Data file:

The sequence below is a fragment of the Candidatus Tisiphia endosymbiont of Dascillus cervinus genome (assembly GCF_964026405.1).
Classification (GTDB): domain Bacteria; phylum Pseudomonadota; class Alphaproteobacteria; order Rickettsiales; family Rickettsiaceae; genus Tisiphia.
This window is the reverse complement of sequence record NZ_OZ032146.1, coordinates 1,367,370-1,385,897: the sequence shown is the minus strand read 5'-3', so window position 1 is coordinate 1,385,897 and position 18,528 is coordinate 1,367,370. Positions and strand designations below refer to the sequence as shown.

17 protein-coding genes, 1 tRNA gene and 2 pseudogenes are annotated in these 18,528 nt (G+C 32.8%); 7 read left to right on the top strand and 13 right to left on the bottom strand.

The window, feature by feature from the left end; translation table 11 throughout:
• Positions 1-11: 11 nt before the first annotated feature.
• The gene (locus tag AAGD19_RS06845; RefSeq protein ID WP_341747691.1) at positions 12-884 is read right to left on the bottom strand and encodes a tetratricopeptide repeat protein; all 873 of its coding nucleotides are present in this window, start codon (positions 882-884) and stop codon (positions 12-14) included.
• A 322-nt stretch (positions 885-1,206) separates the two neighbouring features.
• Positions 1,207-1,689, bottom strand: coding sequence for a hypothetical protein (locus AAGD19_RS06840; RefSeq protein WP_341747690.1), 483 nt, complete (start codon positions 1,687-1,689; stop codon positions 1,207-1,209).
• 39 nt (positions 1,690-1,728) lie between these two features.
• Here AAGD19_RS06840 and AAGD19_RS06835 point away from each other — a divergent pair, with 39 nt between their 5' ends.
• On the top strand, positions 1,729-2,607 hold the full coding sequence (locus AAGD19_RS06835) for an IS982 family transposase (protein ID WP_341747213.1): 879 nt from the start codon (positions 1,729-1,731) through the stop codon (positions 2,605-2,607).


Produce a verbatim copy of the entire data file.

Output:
The sequence below is a fragment of the Candidatus Tisiphia endosymbiont of Dascillus cervinus genome (assembly GCF_964026405.1).
Classification (GTDB): domain Bacteria; phylum Pseudomonadota; class Alphaproteobacteria; order Rickettsiales; family Rickettsiaceae; genus Tisiphia.
This window is the reverse complement of sequence record NZ_OZ032146.1, coordinates 1,367,370-1,385,897: the sequence shown is the minus strand read 5'-3', so window position 1 is coordinate 1,385,897 and position 18,528 is coordinate 1,367,370. Positions and strand designations below refer to the sequence as shown.

17 protein-coding genes, 1 tRNA gene and 2 pseudogenes are annotated in these 18,528 nt (G+C 32.8%); 7 read left to right on the top strand and 13 right to left on the bottom strand.

The window, feature by feature from the left end; translation table 11 throughout:
• Positions 1-11: 11 nt before the first annotated feature.
• The gene (locus tag AAGD19_RS06845; RefSeq protein ID WP_341747691.1) at positions 12-884 is read right to left on the bottom strand and encodes a tetratricopeptide repeat protein; all 873 of its coding nucleotides are present in this window, start codon (positions 882-884) and stop codon (positions 12-14) included.
• A 322-nt stretch (positions 885-1,206) separates the two neighbouring features.
• Positions 1,207-1,689, bottom strand: coding sequence for a hypothetical protein (locus AAGD19_RS06840; RefSeq protein WP_341747690.1), 483 nt, complete (start codon positions 1,687-1,689; stop codon positions 1,207-1,209).
• 39 nt (positions 1,690-1,728) lie between these two features.
• Here AAGD19_RS06840 and AAGD19_RS06835 point away from each other — a divergent pair, with 39 nt between their 5' ends.
• On the top strand, positions 1,729-2,607 hold the full coding sequence (locus AAGD19_RS06835) for an IS982 family transposase (protein ID WP_341747213.1): 879 nt from the start codon (positions 1,729-1,731) through the stop codon (positions 2,605-2,607).